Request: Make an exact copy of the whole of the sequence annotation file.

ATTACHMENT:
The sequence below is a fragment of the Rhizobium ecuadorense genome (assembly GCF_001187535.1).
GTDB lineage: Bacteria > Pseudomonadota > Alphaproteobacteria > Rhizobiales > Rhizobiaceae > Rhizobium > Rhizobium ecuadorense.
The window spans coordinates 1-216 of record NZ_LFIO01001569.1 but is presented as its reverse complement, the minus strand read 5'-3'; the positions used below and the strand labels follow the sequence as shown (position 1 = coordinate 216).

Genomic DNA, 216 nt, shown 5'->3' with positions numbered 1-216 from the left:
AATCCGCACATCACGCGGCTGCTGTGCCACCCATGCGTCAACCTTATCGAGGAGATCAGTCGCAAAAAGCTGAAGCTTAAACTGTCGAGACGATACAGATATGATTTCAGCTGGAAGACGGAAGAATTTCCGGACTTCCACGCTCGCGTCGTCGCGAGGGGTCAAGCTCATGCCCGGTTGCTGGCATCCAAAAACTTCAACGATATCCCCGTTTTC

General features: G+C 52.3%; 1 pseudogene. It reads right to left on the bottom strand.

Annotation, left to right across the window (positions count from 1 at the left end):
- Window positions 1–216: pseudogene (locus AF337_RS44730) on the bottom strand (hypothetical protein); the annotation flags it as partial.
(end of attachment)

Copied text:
The sequence below is a fragment of the Rhizobium ecuadorense genome (assembly GCF_001187535.1).
GTDB lineage: Bacteria > Pseudomonadota > Alphaproteobacteria > Rhizobiales > Rhizobiaceae > Rhizobium > Rhizobium ecuadorense.
The window spans coordinates 1-216 of record NZ_LFIO01001569.1 but is presented as its reverse complement, the minus strand read 5'-3'; the positions used below and the strand labels follow the sequence as shown (position 1 = coordinate 216).

Genomic DNA, 216 nt, shown 5'->3' with positions numbered 1-216 from the left:
AATCCGCACATCACGCGGCTGCTGTGCCACCCATGCGTCAACCTTATCGAGGAGATCAGTCGCAAAAAGCTGAAGCTTAAACTGTCGAGACGATACAGATATGATTTCAGCTGGAAGACGGAAGAATTTCCGGACTTCCACGCTCGCGTCGTCGCGAGGGGTCAAGCTCATGCCCGGTTGCTGGCATCCAAAAACTTCAACGATATCCCCGTTTTC

General features: G+C 52.3%; 1 pseudogene. It reads right to left on the bottom strand.

Annotation, left to right across the window (positions count from 1 at the left end):
- Window positions 1–216: pseudogene (locus AF337_RS44730) on the bottom strand (hypothetical protein); the annotation flags it as partial.